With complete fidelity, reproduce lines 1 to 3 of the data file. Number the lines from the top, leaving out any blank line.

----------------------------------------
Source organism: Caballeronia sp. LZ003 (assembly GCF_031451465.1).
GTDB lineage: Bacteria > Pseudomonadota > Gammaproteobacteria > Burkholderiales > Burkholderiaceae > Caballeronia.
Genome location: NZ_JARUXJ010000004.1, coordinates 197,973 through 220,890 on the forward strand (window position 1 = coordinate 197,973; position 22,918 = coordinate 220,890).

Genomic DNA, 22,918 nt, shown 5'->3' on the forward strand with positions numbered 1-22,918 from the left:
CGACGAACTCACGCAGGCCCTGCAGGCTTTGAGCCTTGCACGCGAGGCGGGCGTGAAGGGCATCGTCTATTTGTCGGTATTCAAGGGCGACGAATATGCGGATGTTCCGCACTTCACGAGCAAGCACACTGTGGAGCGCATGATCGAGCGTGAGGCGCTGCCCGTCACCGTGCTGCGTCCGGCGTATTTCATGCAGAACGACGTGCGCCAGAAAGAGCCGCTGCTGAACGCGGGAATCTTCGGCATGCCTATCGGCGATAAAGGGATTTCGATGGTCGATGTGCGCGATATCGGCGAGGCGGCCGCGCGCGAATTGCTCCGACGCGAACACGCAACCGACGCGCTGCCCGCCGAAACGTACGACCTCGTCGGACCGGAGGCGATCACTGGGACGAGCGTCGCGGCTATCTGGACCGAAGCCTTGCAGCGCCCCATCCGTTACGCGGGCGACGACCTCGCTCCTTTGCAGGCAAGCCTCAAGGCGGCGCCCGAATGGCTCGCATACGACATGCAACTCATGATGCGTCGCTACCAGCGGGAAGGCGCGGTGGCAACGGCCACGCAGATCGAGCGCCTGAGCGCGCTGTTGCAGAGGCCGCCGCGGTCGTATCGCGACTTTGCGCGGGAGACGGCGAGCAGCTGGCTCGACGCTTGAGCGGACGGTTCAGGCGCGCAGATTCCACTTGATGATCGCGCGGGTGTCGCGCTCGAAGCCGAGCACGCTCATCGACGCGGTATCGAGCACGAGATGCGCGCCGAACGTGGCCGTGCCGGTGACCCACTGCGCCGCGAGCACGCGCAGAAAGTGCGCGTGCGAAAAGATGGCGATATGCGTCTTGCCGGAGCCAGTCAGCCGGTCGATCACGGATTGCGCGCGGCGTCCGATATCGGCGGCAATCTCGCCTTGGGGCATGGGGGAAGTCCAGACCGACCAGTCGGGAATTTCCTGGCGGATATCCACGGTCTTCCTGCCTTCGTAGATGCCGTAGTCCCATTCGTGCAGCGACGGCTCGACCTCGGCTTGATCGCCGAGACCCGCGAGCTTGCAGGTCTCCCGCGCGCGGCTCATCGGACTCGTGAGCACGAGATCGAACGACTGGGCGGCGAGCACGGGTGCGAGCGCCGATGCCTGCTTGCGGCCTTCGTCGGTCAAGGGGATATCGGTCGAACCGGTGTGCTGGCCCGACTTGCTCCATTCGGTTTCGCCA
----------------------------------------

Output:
Source organism: Caballeronia sp. LZ003 (assembly GCF_031451465.1).
GTDB lineage: Bacteria > Pseudomonadota > Gammaproteobacteria > Burkholderiales > Burkholderiaceae > Caballeronia.
Genome location: NZ_JARUXJ010000004.1, coordinates 197,973 through 220,890 on the forward strand (window position 1 = coordinate 197,973; position 22,918 = coordinate 220,890).